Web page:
In many families, property, specifically the family home, is the most important asset for consideration during estate planning. Accordingly, lawyers share advice about how the dual goal of remaining securely at home while we age, and ensuring the home ultimately passes easily to loved ones, can be accomplished through a life estate.
Something for Everyone?
Yes, it is possible to make arrangements that allow older people to continue living at home until they die and provide for smooth transition to the next generation. Attorneys at Chambliss, Bahner & Stophel point out that a “life estate” can be an important solution and explain:
A life estate is a form of joint ownership that allows one person to remain in a house until his or her death, when it passes to the other owner. Elder law attorneys use life estates to help avoid probate and to give a house to children without giving up the ability to live in it…. The life tenant…possesses the property during their lifetime. The remainderman (other owner, i.e., child)…cannot take possession until the death of the life tenant….If the property is sold, the proceeds…are divided among the life tenant and the remainderman…. The life tenant may receive a lesser share…the older the life tenant, the smaller their share. Upon the death of the life tenant, the house will not go through probate, as at the ownership passes automatically to the remainderman.
In addition to housing challenges, longer lives also come with financial challenges in many families, making government benefits, like Medicaid ever more important. Attorneys point out that placing property in a life estate can be helpful when it comes to Medicaid eligibility “because the property is not included in the life tenant’s probate estate, it can avoid Medicaid estate recovery,” but offer this caution: “Transferring your property and retaining a life estate can trigger a Medicaid ineligibility period if you apply…within five years of the transfer. Purchasing a life estate should not result…in a penalty if you buy a life estate in someone else’s home…and live in the house for more than a year.” While local regulations may vary, these examples may be useful to families juggling housing and Medicaid considerations:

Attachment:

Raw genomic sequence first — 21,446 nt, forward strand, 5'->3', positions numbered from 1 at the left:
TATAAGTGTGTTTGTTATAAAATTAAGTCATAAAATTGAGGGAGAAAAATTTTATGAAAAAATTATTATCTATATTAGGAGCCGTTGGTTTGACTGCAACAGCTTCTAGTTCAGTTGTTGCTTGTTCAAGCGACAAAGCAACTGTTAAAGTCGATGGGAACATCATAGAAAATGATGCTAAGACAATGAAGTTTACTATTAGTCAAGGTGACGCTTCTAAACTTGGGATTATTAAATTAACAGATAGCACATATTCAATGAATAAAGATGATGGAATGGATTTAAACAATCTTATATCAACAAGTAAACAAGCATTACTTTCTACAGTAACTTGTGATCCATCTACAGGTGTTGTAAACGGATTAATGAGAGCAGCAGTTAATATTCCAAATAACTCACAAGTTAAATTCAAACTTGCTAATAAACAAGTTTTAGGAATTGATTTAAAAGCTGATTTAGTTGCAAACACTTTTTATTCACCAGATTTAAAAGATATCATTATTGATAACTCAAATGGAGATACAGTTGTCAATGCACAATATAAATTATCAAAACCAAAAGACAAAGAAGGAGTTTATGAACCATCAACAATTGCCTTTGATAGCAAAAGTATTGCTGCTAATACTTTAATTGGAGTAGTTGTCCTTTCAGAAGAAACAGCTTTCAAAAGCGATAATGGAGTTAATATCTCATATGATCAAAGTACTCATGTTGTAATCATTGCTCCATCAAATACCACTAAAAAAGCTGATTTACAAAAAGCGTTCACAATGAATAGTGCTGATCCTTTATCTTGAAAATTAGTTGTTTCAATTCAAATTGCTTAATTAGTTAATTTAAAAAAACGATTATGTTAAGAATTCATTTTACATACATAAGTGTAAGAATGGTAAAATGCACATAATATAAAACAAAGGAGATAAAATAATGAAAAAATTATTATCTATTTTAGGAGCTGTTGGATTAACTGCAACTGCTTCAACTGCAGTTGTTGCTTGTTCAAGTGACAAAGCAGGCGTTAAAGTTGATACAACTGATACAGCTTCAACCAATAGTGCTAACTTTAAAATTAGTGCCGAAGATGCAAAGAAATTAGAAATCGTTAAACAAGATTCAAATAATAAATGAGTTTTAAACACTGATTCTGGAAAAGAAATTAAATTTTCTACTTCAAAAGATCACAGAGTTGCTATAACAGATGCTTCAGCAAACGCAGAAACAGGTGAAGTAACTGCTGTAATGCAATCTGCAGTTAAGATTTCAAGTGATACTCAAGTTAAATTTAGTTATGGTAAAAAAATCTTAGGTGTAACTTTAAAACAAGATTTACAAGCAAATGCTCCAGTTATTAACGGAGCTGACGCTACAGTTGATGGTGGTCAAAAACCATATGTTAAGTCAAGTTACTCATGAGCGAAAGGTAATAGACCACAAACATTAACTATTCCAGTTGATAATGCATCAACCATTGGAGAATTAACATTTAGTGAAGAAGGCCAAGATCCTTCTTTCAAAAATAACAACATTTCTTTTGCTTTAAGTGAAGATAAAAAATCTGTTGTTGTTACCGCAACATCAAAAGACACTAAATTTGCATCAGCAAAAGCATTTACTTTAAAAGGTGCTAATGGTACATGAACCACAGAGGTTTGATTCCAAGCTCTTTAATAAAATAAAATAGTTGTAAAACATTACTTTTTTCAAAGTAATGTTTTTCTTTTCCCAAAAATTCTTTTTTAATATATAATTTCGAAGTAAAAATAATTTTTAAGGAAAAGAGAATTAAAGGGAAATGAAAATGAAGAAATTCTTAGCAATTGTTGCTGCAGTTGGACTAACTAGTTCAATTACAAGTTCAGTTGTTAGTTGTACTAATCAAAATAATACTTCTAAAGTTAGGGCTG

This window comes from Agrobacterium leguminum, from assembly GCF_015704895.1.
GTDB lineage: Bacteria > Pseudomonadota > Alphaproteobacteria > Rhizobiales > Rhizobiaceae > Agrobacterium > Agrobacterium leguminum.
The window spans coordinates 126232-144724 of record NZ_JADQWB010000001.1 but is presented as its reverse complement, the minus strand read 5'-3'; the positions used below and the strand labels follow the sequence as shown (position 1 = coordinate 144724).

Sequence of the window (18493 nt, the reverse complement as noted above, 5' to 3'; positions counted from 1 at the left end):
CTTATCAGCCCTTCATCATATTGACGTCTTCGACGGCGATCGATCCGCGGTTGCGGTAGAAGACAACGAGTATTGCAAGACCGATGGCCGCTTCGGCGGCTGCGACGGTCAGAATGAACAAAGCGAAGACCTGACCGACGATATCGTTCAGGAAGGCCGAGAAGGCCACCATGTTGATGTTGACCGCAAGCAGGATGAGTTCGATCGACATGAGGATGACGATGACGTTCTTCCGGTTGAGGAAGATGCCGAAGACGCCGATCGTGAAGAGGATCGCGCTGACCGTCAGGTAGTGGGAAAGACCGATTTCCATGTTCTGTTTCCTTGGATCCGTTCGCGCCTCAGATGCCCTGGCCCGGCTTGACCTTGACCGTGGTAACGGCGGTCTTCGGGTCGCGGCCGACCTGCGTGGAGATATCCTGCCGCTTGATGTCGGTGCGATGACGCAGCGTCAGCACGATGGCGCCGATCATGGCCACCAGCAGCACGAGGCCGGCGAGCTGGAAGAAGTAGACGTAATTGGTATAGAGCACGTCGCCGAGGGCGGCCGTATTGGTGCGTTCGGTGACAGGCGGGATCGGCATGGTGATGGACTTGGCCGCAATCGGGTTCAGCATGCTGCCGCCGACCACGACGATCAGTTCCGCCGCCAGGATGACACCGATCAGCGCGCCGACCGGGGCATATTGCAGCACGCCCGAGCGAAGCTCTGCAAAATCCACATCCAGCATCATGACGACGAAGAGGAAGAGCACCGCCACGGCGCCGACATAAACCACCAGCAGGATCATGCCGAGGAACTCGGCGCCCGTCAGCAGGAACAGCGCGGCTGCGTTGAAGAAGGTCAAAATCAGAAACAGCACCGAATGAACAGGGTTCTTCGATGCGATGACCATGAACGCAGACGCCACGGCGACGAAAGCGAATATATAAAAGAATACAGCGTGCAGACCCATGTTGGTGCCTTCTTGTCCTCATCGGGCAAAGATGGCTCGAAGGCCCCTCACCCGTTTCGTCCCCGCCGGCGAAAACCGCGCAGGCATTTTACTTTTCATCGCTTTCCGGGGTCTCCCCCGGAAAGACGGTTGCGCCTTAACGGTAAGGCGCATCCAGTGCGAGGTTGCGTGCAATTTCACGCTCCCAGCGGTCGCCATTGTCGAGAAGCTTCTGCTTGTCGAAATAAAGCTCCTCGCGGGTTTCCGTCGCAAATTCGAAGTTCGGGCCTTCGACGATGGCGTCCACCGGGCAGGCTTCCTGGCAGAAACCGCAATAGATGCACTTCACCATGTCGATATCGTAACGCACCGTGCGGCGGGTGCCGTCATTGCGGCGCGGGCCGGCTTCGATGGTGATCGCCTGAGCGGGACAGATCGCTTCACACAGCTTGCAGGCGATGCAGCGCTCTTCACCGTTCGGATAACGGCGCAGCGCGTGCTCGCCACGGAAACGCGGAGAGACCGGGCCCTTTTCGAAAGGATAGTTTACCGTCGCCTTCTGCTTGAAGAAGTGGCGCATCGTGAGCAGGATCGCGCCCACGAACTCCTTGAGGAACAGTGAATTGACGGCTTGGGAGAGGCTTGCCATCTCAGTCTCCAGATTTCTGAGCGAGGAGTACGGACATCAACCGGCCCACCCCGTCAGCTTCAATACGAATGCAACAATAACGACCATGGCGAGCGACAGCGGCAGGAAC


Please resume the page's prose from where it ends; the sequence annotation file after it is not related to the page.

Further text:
A senior who can no longer live in his home might sell it and use the proceeds to buy a home for himself and his son and daughter-in-law, with the father holding a life estate and the younger couple as the remaindermen. Alternatively, the father could purchase a life estate interest in the children’s existing home. Assuming the father lives in the home for more than a year and he paid a fair amount for the life estate, the purchase of the life estate should not be a disqualifying transfer for Medicaid.
Additional Estate Planning Tips
An important aspect of estate planning is the designation of the fiduciary who will ultimately administer affairs. When there is a trust, the fiduciary is a trustee. If there is a will, this person is typically referred to as an executor. Depending on the circumstances and location, the fiduciary could also be referred to as a personal representative. No matter what term is used, the family member, friend or professional appointed has a fiduciary obligation “to act with the utmost good faith,” putting the interests of the beneficiaries before their own, while administering the affairs of the estate. Given the significant responsibilities involved in serving as a fiduciary, bonds, frequently referred to as estate bonds may be requested. Estate bonds are a type of fiduciary bond, and lawyers explain: “A fiduciary bond is a legal instrument that essentially serves as insurance to protect beneficiaries, heirs and creditors when a fiduciary fails to perform honestly or competently…In general, a fiduciary is someone who owes a duty of loyalty to protect the interest of another….” It’s quick and easy to obtain estate bonds from leading national provider, Colonial Surety. The steps to obtaining an estate bond or other fiduciary bond at Colonial are easy: get a quote online; fill out the information, and enter payment. Then, print or e-file the bond in minutes.
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